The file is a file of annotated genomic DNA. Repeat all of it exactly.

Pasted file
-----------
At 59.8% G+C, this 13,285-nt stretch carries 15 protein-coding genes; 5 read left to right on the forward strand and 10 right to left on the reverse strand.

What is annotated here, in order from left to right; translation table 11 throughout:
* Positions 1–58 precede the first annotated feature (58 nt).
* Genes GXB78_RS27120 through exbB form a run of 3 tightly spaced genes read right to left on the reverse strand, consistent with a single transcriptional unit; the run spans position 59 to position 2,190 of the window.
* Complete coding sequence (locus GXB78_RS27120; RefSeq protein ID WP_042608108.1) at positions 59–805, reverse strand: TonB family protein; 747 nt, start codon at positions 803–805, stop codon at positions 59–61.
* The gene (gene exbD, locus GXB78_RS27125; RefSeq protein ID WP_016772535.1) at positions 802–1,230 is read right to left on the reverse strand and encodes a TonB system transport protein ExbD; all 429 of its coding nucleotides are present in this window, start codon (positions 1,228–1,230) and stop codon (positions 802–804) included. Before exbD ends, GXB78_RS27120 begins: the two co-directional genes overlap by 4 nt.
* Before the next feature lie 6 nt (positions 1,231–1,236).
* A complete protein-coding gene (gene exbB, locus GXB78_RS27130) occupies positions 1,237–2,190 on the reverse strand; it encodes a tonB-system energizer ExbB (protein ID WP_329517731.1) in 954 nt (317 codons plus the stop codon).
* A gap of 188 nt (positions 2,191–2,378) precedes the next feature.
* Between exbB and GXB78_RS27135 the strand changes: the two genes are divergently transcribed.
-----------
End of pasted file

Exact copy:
At 59.8% G+C, this 13,285-nt stretch carries 15 protein-coding genes; 5 read left to right on the forward strand and 10 right to left on the reverse strand.

What is annotated here, in order from left to right; translation table 11 throughout:
* Positions 1–58 precede the first annotated feature (58 nt).
* Genes GXB78_RS27120 through exbB form a run of 3 tightly spaced genes read right to left on the reverse strand, consistent with a single transcriptional unit; the run spans position 59 to position 2,190 of the window.
* Complete coding sequence (locus GXB78_RS27120; RefSeq protein ID WP_042608108.1) at positions 59–805, reverse strand: TonB family protein; 747 nt, start codon at positions 803–805, stop codon at positions 59–61.
* The gene (gene exbD, locus GXB78_RS27125; RefSeq protein ID WP_016772535.1) at positions 802–1,230 is read right to left on the reverse strand and encodes a TonB system transport protein ExbD; all 429 of its coding nucleotides are present in this window, start codon (positions 1,228–1,230) and stop codon (positions 802–804) included. Before exbD ends, GXB78_RS27120 begins: the two co-directional genes overlap by 4 nt.
* Before the next feature lie 6 nt (positions 1,231–1,236).
* A complete protein-coding gene (gene exbB, locus GXB78_RS27130) occupies positions 1,237–2,190 on the reverse strand; it encodes a tonB-system energizer ExbB (protein ID WP_329517731.1) in 954 nt (317 codons plus the stop codon).
* A gap of 188 nt (positions 2,191–2,378) precedes the next feature.
* Between exbB and GXB78_RS27135 the strand changes: the two genes are divergently transcribed.